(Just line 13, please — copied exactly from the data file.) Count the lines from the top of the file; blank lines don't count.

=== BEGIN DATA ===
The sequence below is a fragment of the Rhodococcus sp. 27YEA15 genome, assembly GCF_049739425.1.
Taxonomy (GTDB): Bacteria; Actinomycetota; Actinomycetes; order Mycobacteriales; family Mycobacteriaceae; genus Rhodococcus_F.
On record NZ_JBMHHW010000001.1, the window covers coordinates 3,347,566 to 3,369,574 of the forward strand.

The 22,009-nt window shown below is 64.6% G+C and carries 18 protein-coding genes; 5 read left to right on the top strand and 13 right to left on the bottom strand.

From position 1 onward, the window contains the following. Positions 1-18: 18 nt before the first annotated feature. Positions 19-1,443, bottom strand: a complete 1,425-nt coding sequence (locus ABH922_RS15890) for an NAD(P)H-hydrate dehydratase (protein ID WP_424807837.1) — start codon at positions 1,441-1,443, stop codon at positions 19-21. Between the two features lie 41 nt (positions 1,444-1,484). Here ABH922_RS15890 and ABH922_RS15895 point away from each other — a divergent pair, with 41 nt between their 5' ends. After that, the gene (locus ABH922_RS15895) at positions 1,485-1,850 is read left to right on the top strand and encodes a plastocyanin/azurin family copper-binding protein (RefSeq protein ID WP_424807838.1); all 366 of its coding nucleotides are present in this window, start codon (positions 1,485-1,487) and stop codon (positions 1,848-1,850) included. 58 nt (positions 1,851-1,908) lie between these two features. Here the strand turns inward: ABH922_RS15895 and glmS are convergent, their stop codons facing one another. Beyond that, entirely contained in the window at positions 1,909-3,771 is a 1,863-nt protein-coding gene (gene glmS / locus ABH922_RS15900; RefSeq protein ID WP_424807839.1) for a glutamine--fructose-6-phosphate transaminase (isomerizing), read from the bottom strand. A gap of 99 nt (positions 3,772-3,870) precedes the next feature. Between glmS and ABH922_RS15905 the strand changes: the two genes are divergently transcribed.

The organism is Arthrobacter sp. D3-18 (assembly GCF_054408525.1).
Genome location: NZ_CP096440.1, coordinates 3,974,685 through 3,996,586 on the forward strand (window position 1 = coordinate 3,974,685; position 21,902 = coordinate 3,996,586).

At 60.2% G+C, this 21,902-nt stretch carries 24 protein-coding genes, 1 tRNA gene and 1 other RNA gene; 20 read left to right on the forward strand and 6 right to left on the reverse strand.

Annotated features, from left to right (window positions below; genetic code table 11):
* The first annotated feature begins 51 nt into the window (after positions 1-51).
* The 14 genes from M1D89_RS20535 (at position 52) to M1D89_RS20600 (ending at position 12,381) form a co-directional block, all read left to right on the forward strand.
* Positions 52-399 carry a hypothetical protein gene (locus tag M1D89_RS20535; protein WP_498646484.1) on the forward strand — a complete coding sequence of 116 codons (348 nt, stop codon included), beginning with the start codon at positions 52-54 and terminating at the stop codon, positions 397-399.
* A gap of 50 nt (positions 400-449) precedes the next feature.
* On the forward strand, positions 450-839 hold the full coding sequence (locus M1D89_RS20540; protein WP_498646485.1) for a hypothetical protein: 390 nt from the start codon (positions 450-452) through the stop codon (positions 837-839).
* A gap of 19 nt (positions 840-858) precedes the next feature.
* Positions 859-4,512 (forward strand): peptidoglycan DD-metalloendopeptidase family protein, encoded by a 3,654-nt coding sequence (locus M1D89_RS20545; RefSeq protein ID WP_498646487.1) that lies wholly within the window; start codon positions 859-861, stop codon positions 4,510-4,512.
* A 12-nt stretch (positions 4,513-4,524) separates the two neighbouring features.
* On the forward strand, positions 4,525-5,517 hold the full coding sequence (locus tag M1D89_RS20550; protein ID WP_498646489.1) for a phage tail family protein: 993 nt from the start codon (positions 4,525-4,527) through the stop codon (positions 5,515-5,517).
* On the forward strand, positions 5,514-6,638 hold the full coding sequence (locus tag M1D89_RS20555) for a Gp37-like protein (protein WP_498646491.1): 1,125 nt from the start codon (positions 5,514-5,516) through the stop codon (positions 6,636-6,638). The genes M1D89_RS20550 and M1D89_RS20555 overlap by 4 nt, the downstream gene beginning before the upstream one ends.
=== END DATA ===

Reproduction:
* A gap of 50 nt (positions 400-449) precedes the next feature.